Mosaics tell ’hood history
- Last Updated: 7:10 AM, May 13, 2012
- Posted: 12:01 AM, May 13, 2012
He’s broken the East Village into a million little pieces.
Renegade artist Jim Power, known as the “Mosaic Man,” has been tracing the history of the neighborhood, one smashed-plate fragment at a time, for over 25 years.
The street artist strips paint from city-owned lampposts, coats them in glue, then uses his palette of colorful glass shards, cracked ceramic and beads to capture the essence of a street corner.
As bright as confetti, the curious lamppost art constantly draws attention from passersby who stop to read the words and images that pay homage to things uniquely New York, like the Fillmore East, Yiddish theater, Lower East Side gangster Lucky Luciano and Mayor Ed Koch.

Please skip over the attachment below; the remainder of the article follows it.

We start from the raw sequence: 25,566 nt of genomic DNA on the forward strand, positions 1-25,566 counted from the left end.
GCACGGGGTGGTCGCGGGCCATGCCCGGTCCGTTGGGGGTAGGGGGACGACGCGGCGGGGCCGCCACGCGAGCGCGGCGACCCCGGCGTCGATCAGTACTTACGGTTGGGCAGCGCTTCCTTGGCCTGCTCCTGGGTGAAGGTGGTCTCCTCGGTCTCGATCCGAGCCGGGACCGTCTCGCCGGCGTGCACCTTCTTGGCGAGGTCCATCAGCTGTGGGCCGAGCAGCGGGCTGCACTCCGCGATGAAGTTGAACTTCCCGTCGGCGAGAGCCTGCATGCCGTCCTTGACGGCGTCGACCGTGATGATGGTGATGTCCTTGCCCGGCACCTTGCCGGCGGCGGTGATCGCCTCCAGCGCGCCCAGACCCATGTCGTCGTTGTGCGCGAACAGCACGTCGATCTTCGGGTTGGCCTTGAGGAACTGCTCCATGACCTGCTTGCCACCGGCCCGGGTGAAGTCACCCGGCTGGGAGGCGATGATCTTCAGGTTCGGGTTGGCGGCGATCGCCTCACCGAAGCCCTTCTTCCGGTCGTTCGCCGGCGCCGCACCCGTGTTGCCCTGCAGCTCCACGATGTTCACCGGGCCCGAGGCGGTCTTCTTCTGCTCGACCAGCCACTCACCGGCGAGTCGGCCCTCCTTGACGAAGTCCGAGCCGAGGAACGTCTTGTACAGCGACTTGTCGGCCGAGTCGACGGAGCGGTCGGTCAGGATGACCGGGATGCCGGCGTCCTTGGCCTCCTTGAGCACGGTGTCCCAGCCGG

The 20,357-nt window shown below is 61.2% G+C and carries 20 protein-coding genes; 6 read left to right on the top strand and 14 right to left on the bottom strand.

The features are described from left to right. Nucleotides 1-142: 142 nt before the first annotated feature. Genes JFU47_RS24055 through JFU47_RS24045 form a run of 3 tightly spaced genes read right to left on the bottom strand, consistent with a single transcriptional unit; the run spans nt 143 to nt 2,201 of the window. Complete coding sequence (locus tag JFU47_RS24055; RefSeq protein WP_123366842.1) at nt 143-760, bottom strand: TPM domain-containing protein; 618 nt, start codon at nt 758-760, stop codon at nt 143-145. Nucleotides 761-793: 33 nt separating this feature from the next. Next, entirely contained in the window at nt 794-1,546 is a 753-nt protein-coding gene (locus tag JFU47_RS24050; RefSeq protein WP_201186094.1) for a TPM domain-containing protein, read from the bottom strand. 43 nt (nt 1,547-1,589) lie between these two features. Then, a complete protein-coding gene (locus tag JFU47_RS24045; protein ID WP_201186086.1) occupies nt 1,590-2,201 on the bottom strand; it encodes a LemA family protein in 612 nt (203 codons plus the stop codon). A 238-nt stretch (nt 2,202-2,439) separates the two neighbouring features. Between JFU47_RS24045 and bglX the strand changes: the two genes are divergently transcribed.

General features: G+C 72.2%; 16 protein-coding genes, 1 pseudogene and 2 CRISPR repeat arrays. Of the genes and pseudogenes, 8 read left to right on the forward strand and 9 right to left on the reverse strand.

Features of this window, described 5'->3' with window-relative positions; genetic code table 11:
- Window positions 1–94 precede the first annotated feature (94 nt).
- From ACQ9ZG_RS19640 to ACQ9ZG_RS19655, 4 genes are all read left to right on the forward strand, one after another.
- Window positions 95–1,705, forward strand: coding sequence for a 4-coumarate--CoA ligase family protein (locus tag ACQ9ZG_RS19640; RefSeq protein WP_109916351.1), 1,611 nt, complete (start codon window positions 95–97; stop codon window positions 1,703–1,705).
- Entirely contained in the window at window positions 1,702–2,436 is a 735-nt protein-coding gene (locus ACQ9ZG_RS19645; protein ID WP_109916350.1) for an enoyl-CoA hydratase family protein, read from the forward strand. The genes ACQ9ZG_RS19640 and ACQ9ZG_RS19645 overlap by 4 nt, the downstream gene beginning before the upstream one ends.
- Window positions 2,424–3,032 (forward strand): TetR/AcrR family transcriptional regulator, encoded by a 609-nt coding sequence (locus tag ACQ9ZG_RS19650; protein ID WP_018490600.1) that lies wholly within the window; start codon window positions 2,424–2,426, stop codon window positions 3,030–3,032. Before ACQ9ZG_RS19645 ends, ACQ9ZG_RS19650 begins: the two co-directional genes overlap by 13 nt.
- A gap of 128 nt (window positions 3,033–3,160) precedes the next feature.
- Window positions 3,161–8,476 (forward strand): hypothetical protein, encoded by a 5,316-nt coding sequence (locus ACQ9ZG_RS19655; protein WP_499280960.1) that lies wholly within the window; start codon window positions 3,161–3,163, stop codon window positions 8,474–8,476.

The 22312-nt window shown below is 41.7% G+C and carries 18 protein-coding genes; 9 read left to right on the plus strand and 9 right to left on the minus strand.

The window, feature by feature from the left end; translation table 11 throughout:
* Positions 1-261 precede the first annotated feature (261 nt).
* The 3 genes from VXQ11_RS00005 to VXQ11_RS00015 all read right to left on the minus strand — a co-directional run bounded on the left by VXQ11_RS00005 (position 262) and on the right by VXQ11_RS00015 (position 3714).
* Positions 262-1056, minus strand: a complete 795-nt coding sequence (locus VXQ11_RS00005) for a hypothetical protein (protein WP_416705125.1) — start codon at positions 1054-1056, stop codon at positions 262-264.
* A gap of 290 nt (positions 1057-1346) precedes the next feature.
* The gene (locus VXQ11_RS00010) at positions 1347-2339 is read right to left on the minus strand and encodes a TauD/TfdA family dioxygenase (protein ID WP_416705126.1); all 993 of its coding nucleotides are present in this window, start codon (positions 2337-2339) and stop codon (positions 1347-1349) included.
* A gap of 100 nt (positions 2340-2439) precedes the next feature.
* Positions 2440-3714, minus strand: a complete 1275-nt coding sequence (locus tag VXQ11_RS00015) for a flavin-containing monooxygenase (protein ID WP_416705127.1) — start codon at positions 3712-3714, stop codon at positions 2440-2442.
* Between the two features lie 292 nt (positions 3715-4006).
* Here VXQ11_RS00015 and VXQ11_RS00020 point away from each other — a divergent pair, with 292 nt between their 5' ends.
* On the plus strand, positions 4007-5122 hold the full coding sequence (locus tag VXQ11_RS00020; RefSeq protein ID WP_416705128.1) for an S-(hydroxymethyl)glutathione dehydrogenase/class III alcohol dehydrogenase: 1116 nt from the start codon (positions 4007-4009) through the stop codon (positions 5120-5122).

The eccentric 64-year-old artist is in the process of developing tours of his public art, recruiting sidewalk docents to lead the walks and creating a map of his mosaic trail.
“It’s going to be another crossroads of the world,” he said.
On Second Avenue and St. Marks Place, the Mosaic Man, who is always accompanied by his mosaic-wearing dog Jesse Jane, points out two finished poles with an American flag and a Japanese flag. He plans to create mosaics on the remaining corners of the intersection with Australian and Kenyan flags to symbolize the different corners of the world.
The city first judged his artwork vandalism, and tore down some 50 mosaics in the 1990s. But city officials have since embraced the tiled tour-master, and gave him permission to adorn 80 street lamps.
The disabled Vietnam veteran works with apprentices to complete his remaining street canvases.